Zero-Carbon Home Demonstration

Written on: July 7, 2022 by ICM

Can you reduce a home’s carbon emissions to zero using a renewable low carbon liquid fuel and solar panels? The National Oilheat Research Alliance (NORA) says “yes.” In fact, the demonstration has already begun in Port Jefferson, NY at the home of NORA’s Director of Research, Dr. Thomas Butcher.

NORA has been a leader in the transition to low carbon liquid fuels in the home heating sector for decades through testing and promoting the use of the advanced biofuel biodiesel combined with traditional heating oil. NORA’s liquid fuels research laboratory in Plainview, NY is among the country’s leading facilities conducting this type of research.

With public policy in many of the Northeastern States calling for drastic reductions in carbon emissions and traditional heating oil not able to satisfy those requirements, NORA intends to show that the combination of 100% biodiesel partnered with solar panels can bring the home to zero carbon emissions.

This strategy is an alternative to the “all electric” policy of replacing all combustion heating and other home appliances with power-grid run electric furnaces, boilers and appliances.

The all-electric plan will place enormous strain on the utilities and the grid while also placing massive financial burdens on homeowners as they are required to replace their current heating systems with heat pumps. NORA’s zero-carbon home can achieve carbon reduction mostly using existing heating systems and commercially available solar panel systems.

Taking the carbon out of the fuel
The first step in decarbonizing a home heating system is transitioning to a low carbon biofuel. The biofuel widely available to the heating market in the Northeast is biodiesel (ASTM D6751). Relative to petroleum No. 2 fuel, 100% biodiesel (B100) provides a carbon reduction of 75% to 90% with the higher 90% reduction based on the use of waste feed stocks such a used cooking oil. Replacing petroleum with B100 can provide reductions in carbon of up to 90%.

Work is ongoing within the biodiesel industry to reduce even the small amount of carbon emissions associated with biodiesel production and the picture is expected to get even better. The residual emissions can be minimized using a high-efficiency boiler of furnace.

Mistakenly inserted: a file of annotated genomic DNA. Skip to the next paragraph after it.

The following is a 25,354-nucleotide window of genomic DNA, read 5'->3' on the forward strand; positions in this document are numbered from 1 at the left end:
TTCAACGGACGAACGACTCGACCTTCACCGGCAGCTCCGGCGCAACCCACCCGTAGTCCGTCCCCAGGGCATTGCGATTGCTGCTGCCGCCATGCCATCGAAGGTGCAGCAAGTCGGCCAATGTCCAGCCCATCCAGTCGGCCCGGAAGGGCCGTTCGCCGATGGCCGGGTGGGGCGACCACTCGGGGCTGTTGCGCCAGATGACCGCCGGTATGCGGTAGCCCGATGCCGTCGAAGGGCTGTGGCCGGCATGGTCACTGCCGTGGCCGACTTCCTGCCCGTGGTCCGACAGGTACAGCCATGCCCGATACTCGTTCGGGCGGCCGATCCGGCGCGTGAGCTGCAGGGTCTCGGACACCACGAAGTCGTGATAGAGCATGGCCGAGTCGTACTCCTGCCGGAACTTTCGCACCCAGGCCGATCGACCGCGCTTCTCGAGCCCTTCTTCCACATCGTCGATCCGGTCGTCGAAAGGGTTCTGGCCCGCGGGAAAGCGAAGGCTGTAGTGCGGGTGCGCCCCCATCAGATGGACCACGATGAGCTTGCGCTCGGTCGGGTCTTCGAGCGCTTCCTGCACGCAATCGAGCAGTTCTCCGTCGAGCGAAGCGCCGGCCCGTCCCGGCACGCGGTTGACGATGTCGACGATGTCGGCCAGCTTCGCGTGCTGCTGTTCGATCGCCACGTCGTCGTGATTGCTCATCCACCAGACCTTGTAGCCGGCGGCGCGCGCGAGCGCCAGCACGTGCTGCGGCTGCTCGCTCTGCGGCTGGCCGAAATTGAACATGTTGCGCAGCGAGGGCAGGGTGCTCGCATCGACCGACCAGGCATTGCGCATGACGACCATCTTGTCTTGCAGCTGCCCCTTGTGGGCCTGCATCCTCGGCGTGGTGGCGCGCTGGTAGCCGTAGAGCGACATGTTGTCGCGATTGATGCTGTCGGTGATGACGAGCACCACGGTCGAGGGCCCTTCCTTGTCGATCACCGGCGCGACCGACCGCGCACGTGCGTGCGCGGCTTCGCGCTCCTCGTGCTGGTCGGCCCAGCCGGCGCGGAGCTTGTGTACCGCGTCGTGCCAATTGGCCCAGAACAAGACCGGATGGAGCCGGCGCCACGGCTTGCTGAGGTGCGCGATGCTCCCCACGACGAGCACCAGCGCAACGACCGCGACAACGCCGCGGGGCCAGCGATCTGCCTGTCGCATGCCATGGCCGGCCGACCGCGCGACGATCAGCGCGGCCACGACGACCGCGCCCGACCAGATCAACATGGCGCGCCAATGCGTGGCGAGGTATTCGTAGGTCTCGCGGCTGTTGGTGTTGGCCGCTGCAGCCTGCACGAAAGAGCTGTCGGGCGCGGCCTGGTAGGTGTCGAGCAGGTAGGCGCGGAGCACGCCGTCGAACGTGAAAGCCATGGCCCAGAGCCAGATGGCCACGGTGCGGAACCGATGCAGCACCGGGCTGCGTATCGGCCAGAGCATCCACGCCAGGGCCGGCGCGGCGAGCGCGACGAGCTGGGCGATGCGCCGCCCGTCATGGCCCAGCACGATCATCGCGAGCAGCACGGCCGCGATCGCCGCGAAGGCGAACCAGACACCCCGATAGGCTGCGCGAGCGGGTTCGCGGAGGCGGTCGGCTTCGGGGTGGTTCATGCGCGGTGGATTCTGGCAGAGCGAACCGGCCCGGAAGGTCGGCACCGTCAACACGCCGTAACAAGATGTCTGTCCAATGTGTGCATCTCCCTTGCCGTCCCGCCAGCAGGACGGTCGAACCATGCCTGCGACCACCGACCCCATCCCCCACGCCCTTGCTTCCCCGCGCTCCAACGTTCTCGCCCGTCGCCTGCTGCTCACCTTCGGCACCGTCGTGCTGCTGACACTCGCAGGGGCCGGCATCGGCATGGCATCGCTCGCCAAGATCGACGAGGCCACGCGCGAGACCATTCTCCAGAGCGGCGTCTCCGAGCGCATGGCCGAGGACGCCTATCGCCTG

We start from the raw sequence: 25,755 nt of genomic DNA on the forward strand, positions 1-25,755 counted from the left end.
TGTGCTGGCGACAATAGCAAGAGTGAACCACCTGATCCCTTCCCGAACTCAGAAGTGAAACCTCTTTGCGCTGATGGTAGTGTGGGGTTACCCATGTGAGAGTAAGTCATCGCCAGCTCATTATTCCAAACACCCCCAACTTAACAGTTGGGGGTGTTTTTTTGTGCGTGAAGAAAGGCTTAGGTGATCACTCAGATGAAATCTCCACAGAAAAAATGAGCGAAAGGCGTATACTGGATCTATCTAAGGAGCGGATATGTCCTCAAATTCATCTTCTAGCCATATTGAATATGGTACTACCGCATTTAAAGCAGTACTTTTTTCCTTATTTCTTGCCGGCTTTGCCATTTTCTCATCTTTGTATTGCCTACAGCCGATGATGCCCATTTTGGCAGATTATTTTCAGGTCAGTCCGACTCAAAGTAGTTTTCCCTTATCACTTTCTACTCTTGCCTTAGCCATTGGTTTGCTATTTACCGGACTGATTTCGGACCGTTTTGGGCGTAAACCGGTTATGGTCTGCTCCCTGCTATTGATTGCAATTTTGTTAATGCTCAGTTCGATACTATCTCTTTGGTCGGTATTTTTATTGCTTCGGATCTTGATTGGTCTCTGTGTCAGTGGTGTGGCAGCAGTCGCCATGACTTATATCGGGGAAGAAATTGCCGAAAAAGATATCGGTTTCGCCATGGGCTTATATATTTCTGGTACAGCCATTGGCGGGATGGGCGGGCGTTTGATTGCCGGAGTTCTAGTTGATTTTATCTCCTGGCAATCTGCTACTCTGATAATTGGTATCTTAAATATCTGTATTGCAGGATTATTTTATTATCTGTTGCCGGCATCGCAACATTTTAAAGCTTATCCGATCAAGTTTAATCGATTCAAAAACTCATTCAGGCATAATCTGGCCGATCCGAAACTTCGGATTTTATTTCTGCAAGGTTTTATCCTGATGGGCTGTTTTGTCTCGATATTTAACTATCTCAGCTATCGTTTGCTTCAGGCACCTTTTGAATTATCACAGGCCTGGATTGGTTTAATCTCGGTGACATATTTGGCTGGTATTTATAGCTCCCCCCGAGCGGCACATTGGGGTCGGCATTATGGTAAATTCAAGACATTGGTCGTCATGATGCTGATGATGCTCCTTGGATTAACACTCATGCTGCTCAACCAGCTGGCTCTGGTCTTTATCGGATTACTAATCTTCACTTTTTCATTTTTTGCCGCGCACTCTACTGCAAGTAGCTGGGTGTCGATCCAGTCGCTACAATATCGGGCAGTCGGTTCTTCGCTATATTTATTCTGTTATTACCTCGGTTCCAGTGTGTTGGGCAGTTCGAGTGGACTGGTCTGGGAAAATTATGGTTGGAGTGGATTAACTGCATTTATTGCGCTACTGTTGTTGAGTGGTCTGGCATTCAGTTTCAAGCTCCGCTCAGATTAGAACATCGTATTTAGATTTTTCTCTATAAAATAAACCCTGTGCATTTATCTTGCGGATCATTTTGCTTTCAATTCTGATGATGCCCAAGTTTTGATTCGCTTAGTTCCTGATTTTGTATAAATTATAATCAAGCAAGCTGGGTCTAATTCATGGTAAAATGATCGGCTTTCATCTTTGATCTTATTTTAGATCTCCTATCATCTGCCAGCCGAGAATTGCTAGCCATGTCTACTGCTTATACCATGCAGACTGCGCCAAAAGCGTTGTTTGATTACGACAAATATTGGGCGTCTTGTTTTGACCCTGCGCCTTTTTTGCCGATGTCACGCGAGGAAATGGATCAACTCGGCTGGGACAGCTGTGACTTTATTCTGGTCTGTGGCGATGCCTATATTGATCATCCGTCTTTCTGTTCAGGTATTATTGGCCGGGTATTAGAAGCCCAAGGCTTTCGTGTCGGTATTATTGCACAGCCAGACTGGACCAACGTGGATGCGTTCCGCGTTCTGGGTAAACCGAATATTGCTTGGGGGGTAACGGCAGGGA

The transition to B100 was made at the Butcher home in 2020 with the biodiesel fuel supplied by Hart Home Comfort, Oakdale, NY. The steel tank is indoors and approximately 15 years old. The tank was filled without cleaning prior to the introduction to B100. There have been no notable service issues since the transition. The heating system includes an Energy Kinetics System 2000, about 10 years old.


Bring on the sun
The second step is the addition to add solar panels on the roof of the home. Electric power purchased from the utility is not entirely “clean” as it has significant carbon emissions associated with electricity generation. There is discussion about transitioning electric generation to renewable sources in the future, but this is more a promise than a reality.

The solar panels can produce more or less power than the home needs at any time of the day. The system installed at Butcher’s home does not include a storage battery but rather “extra” power is exported back to the grid. The home’s historical annual electric power use is 7,199 kilowatt hours including the central air conditioning system. The annual production capacity of the solar panels installed is a nominal 7,914 kilowatt hours. In addition to eliminating carbon associated with power used in the home, the surplus power sent back to the grid reduces carbon emissions further and provides an offset to the small amount of carbon emissions associated with the biodiesel use.

Financial sense?
The solar panel system at Butcher’s home was installed by Long Island Power Solutions, Ronkonkoma, NY. The State and Federal Governments offered financial incentives to install solar panels, making the installation attractive.

At the time the installation was planned, the residential power rate was approximately $0.23 per kilowatt hour. At this rate, the payback period was calculated at seven years with an effective annual payback of 14.3%. At the time of this writing, it has risen to $0.28 per kilowatt hour making the payback period drop to 5.74 years after which, the electric cost will effectively be zero.